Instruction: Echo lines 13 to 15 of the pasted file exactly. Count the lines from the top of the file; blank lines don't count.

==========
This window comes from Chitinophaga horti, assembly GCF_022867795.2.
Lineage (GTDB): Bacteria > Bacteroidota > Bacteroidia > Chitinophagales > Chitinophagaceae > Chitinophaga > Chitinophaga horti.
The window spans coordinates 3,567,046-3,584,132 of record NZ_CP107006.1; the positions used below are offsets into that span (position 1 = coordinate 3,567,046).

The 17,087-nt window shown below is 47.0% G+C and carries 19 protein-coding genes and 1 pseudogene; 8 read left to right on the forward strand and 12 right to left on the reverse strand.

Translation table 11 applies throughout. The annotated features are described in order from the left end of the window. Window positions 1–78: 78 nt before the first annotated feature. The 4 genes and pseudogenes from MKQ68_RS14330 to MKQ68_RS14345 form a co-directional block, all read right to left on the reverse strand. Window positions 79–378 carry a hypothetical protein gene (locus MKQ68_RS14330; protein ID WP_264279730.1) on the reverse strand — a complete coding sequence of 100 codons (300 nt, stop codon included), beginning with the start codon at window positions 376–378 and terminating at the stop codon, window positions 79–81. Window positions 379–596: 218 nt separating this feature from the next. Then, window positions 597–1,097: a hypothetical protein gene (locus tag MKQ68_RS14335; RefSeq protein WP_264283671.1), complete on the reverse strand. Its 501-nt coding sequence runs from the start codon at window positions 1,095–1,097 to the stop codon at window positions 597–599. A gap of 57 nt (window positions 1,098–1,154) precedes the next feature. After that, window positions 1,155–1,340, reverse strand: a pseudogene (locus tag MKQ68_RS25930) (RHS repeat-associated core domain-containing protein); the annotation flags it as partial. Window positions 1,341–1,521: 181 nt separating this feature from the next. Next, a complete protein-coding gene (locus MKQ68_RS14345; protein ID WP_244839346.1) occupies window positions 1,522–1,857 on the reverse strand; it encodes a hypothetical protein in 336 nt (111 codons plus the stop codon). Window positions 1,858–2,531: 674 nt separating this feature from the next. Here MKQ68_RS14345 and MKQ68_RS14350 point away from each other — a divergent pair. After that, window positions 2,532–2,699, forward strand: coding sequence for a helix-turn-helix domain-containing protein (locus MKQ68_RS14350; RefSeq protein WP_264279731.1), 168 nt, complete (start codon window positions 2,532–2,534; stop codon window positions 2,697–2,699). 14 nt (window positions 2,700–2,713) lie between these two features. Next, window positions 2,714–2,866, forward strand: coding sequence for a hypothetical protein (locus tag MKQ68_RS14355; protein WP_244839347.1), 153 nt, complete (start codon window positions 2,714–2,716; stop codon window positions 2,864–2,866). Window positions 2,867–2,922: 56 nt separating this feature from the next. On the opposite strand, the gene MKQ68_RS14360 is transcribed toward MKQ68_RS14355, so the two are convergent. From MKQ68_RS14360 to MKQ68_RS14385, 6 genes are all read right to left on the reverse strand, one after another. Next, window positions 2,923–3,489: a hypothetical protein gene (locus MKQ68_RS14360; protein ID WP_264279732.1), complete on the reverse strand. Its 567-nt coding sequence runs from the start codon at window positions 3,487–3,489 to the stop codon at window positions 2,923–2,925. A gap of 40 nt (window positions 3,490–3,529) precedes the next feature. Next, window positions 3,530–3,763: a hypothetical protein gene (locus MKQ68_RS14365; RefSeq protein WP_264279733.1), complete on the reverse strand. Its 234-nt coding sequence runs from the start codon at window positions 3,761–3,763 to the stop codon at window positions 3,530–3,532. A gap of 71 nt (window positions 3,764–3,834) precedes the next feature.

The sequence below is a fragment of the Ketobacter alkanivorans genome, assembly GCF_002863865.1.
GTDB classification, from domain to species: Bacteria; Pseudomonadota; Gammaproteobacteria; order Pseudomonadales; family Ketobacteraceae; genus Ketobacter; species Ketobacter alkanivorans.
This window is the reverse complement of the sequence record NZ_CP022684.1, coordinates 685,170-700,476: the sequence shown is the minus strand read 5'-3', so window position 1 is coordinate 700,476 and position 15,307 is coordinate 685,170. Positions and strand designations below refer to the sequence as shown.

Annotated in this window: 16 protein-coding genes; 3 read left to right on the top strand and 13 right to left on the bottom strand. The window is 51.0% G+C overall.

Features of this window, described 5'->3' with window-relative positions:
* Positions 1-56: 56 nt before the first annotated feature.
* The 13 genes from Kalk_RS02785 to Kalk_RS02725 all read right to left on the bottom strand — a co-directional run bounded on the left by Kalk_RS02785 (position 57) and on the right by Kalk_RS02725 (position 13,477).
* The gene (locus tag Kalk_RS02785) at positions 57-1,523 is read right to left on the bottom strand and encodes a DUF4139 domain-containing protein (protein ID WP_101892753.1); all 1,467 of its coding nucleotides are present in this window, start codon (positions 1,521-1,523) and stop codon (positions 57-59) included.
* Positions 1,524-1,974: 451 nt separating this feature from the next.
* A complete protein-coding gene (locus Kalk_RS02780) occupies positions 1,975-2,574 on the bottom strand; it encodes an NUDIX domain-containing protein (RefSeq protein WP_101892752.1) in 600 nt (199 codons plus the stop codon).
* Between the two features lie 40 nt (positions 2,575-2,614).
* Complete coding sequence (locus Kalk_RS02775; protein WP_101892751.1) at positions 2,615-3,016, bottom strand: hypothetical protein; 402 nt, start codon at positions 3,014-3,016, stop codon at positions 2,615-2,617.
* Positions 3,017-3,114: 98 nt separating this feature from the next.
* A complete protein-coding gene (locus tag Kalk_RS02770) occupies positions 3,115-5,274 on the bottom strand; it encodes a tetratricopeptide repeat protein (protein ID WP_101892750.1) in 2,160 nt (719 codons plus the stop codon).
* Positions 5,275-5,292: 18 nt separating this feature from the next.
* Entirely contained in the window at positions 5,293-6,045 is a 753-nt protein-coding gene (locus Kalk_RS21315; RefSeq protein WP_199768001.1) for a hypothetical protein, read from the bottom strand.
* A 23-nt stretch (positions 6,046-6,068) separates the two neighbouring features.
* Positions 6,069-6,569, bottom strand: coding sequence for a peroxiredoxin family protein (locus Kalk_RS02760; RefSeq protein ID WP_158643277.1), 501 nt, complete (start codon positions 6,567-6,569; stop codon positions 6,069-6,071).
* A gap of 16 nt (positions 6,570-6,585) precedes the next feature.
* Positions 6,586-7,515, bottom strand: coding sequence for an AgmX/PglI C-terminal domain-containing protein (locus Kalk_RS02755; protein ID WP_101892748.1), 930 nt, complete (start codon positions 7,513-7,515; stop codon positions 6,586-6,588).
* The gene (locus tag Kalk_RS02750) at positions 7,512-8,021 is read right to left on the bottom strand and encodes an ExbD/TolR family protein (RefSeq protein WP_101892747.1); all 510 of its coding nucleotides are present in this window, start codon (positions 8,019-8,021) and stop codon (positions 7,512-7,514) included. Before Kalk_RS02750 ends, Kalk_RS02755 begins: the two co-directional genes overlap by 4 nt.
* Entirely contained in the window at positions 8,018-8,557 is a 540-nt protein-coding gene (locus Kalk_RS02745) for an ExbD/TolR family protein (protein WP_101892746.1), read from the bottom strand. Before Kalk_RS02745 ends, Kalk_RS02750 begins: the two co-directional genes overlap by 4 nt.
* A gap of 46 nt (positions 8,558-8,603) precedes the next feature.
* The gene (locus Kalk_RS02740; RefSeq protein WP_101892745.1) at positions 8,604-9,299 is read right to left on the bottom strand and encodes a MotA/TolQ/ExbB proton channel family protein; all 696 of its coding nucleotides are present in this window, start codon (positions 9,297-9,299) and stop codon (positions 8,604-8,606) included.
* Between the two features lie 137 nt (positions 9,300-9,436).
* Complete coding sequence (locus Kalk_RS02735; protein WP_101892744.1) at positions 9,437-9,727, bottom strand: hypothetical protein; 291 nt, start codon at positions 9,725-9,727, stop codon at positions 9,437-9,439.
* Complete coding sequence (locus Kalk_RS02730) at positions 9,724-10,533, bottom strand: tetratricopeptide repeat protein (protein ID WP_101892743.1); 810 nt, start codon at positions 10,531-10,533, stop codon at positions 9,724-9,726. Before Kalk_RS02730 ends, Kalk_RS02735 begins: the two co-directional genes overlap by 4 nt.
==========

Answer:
* The gene (locus tag Kalk_RS02785) at positions 57-1,523 is read right to left on the bottom strand and encodes a DUF4139 domain-containing protein (protein ID WP_101892753.1); all 1,467 of its coding nucleotides are present in this window, start codon (positions 1,521-1,523) and stop codon (positions 57-59) included.
* Positions 1,524-1,974: 451 nt separating this feature from the next.
* A complete protein-coding gene (locus Kalk_RS02780) occupies positions 1,975-2,574 on the bottom strand; it encodes an NUDIX domain-containing protein (RefSeq protein WP_101892752.1) in 600 nt (199 codons plus the stop codon).